My husband has never forgotten an advice my mother gave us when we were newlyweds. When talking about differences in opinion (her way of couching arguments): hold hands. Hold hands? That was it: she did not say give in, or explain yourself, or try to understand; she said, hold each other’s hands. So simple and yet so difficult. Looking back, perhaps it was a practical way of keeping either one of us from breaking anything within reach, but it kept us from going at it when we were so mad or hurt that we couldn’t hold hands. Things needed to settle down before we could hold hands and talk, a couple of hours maybe or a couple of days, even a couple of weeks. Just to get back to the point of being able to hold hands may need professional help, the advise of a wise person, confession, spiritual nurturing…. But the act of holding hands did help. Because holding hands is not a simple gesture of physical touch but an outward sign of an inner disposition, a silent affirmation of one’s willingness to go on loving, an unspoken pledge to reform and a promise to forgive. The resolution does not end with hand holding, but it starts from there. We learned to hold hands not only when we argued but also when we laughed and cried. When the children came, we held their hands too, through the years and into mature adulthood.
The hands speak to the spouse of gentleness, friendship and compassion, that one will be there for the other through good times and bad, in sickness and in health, for richer or for poorer, until death. It is a voiceless affirmation to their children and to society in general that forever exists, that love is a continuous and continuing work, that happiness is a consequence of the choice to do the right. The expressions of affection should never leave a marriage; through these small signs of tenderness, the couple provides public witness to God’s grace and the enduring quality of love. It is an integral part of the totality of self-giving in marriage, a public affirmation of the unique and exclusive conjugal love lived in fidelity to the plan of God.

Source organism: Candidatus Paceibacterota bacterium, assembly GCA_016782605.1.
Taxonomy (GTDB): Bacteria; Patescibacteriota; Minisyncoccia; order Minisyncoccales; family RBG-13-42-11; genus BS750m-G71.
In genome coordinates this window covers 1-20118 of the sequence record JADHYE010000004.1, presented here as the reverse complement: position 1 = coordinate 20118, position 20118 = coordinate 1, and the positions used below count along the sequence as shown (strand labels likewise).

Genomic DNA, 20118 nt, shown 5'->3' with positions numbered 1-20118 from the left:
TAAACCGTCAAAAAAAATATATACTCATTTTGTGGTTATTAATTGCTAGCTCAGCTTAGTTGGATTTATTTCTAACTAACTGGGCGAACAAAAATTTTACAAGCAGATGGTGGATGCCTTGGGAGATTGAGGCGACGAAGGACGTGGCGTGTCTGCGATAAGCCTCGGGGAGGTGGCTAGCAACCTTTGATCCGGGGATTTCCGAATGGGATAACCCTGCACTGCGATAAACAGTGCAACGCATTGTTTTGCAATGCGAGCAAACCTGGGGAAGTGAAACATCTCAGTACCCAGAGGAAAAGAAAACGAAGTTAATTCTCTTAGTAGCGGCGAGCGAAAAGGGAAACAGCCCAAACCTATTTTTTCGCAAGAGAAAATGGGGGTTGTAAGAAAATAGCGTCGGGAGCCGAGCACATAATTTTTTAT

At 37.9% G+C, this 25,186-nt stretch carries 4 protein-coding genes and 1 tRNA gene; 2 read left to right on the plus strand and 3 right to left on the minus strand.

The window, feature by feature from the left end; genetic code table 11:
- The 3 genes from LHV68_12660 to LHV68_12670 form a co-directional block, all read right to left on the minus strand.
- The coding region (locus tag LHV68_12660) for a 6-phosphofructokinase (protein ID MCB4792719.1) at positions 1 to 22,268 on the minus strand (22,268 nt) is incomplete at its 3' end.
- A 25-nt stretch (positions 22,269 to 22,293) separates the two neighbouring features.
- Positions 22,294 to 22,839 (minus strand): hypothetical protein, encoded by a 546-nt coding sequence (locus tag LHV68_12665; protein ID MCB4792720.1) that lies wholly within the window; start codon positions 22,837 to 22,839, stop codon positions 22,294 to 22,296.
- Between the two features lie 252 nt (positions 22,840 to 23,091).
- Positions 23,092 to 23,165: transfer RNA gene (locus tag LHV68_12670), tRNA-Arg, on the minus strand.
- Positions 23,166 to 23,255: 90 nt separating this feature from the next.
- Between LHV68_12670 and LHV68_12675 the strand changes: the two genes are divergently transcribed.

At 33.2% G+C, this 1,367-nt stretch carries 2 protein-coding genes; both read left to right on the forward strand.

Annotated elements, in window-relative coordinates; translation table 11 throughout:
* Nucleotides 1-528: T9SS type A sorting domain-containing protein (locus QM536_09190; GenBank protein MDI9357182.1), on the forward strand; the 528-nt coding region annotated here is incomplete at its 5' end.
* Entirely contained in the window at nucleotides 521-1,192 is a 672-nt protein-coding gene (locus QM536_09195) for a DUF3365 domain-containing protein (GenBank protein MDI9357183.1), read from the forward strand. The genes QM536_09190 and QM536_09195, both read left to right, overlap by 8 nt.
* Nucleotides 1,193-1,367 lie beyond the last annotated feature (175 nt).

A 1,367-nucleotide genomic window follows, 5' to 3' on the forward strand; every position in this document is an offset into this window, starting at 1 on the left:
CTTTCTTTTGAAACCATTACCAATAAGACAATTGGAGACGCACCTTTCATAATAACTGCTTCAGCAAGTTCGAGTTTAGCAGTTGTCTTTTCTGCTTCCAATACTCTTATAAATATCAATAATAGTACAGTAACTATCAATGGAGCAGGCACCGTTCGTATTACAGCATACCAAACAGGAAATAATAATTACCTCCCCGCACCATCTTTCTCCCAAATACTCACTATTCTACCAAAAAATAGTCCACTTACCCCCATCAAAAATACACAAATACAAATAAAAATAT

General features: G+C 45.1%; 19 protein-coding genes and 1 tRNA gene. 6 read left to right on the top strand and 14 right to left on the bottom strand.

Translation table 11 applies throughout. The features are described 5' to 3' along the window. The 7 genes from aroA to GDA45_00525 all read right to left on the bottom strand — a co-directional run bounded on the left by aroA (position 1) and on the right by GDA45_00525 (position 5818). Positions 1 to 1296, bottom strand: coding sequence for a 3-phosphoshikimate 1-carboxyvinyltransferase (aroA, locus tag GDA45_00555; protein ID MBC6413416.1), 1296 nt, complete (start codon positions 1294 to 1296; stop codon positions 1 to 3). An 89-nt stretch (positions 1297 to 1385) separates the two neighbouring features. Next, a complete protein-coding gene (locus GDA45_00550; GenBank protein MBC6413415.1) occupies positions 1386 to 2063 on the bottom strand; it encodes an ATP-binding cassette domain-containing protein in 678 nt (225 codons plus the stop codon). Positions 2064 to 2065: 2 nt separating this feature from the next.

Marriage then is a way of life where husband and wife become a “sign” - a small and precious sign, sometimes subjected to temptation but always renewed in love and hope in God -- bearing witness to the indissolubility and fidelity of marriage. It is in the couple’s faithfulness to the Lord who called them together that they are able to renew their love and to ‘love each other with the love of their youth.’ It is in the faithful love of God that they discover through their marriage that “Love’s flames are flames of fire, flames that come from the Lord. Raging waters cannot extinguish love, and rivers will never wash it away.” (End)
 “Marriage, Annulment, and the Quest for Lasting Commitment,” in https://www.ewtn.com/library/MARRIAGE/MARANCOM.TXT
 Conversations with Monsignor Escriva de Balaguer, no. 91.
 Pope John Paul II, Letter to Families, 1994, no. 4 in http://w2.vatican.va/content/john-paul-ii/en/lette...
 Cf. John Paul II, Familiaris Consortio, no. 20, in http://w2.vatican.va/content/john-paul-ii/en/apost...
 Conversations, no. 91, op. cit.
 The Song of Songs 8:7.